How I use Gulp when developing WordPress themes

I’ve built a lot of WordPress themes over the years, and the quality of my work has been improving gradually as I’ve learnt new techniques and embraced new technologies.

One major leap over the past year has been my use of the Gulp task runner. I’ve been able to use it for a number of important tasks:

  • Compiling SCSS.
  • Optimizing images.
  • Installing bower components.
  • Creating language .pot files.
  • Concatenating JavaScript.
  • SCSS & JS Linting.
  • Adding BrowserSync support allowing instant reload in web browser.

While not as advanced as some, my Gulp setup allows me to quickly and easily get up and running when creating a new WordPress theme.

One thing which I didn’t want to do when using Gulp, was tie it in to my starter theme directly. A lot of starter themes will come with a bundled Gulpfile.js and other associated files. I’ve intentionally separated my Gulp build tasks into a separate GitHub repository, which can be pulled in to whatever theme I’m working on.

For example, I might want to convert an existing Studiopress theme to use Sass, and benefit from the other features of my Gulp build.

To get up and running with my Gulp setup, enter your theme directory and from the command line, run:

git clone https://github.com/craigsimps/gulp-build-tasks gulp

This command will clone my Gulp configuration to your theme folder, inside it’s own /gulp/ directory. From there, enter the directory in the command line and run npm install to begin installing the various dependencies required.

At this point, you can also open the config file, which is located at /gulp/tasks/config.js, and configure your project paths. Script concatenation is controlled from within /gulp/tasks/scripts.js where you can enter the source files in the gulp.src array. As I’m typing this, I realise it would be more efficient if the array of source JS files was created within the project config file so I’ll probably make this change soon.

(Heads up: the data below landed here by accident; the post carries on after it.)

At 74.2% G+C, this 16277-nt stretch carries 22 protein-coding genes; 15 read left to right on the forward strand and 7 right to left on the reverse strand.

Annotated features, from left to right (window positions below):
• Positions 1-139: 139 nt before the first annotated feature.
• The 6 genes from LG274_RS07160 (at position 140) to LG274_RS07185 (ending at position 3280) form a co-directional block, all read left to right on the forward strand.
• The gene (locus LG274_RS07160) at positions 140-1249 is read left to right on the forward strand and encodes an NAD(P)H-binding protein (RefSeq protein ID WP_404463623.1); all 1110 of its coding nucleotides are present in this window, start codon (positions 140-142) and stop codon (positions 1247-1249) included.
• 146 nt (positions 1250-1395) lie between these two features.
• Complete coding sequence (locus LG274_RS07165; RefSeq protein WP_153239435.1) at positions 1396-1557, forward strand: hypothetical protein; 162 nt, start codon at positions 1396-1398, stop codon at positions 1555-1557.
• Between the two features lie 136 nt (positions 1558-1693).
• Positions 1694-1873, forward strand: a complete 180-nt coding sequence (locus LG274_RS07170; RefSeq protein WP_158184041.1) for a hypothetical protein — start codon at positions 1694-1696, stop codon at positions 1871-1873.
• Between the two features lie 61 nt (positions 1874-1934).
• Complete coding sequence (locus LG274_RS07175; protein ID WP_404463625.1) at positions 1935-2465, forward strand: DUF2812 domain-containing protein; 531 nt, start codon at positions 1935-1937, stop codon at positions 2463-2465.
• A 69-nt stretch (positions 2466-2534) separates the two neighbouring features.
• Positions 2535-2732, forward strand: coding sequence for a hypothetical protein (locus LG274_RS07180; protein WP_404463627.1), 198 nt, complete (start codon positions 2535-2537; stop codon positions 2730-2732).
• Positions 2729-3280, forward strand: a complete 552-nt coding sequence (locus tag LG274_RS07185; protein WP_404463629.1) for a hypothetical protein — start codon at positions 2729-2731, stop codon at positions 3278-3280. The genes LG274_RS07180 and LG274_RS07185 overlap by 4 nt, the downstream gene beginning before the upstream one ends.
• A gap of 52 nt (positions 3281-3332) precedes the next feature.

When all of the node modules have been installed, you will have a number of key Gulp tasks at your disposal:

  • gulp runs the default gulp watch task, looking for changes in code and compiling as required.
  • gulp serve calls the default gulp watch task and launches BrowserSync session using the local url defined in config.js.
  • gulp build calls gulp bower to load dependencies, then runs gulp scripts, gulp styles, gulp images and gulp i18n. Should be used when setting up a new installation to compile all of the theme files from /develop/ into /assets/.
  • gulp check performs a SCSS lint and JS lint, referencing a .scss-lint.yml and .jshintrc in the theme root.

The following tasks can also be run independently.

  • gulp bower will check for a bower.json in the theme root (one level up) and run bower install (this task now runs as a dependency of the styles task).
  • gulp jshint will lint your JavaScript (within /assets/js/ only) using standards defined in .jshintrc in theme root.
  • gulp i18n generates a translations file at /languages/textdomain.pot, where textdomain is defined within config.js.
  • gulp scripts concatenates all scripts from /develop/js/ to a single file (theme.js) in a /assets/js/ folder in the theme root.
  • gulp images optimizes and outputs all images from /develop/images/ to /images/ within the theme.
  • gulp scsslint runs through the SCSS files in /deveop/scss/ and reports any issues.
  • gulp styles compiles SCSS in /develop/scss/style.scss to style.css and style.css.map in theme root.

The basic configuration of my Gulp tasks assume that you’ll be working from (and have all your source files) within a /develop/ directory inside your theme, and that the compiled and optimized files will be output to an /assets/ folder within your theme. This means that when committing the theme to version control, you would only usually track the /develop/ folder.

I intend making a number of improvements to my build process over the coming weeks and months, I’d like to introduce full support for right-to-left stylesheets and associated Sass map. I’m also planning to put together a short video which shows installation and use of the various tasks. Dealing with Bower components is also something high on my agenda, specifically making sure that key files are transferred to the /assets/ folder, rather than having to reference the /bower_components/ folder (or in this case /vendor/ because I have modified the installation path).

In the meantime, you can of course check out the current repository at http://github.com/craigsimps/gulp-build-tasks, and put forward your ideas and suggestions for further development.

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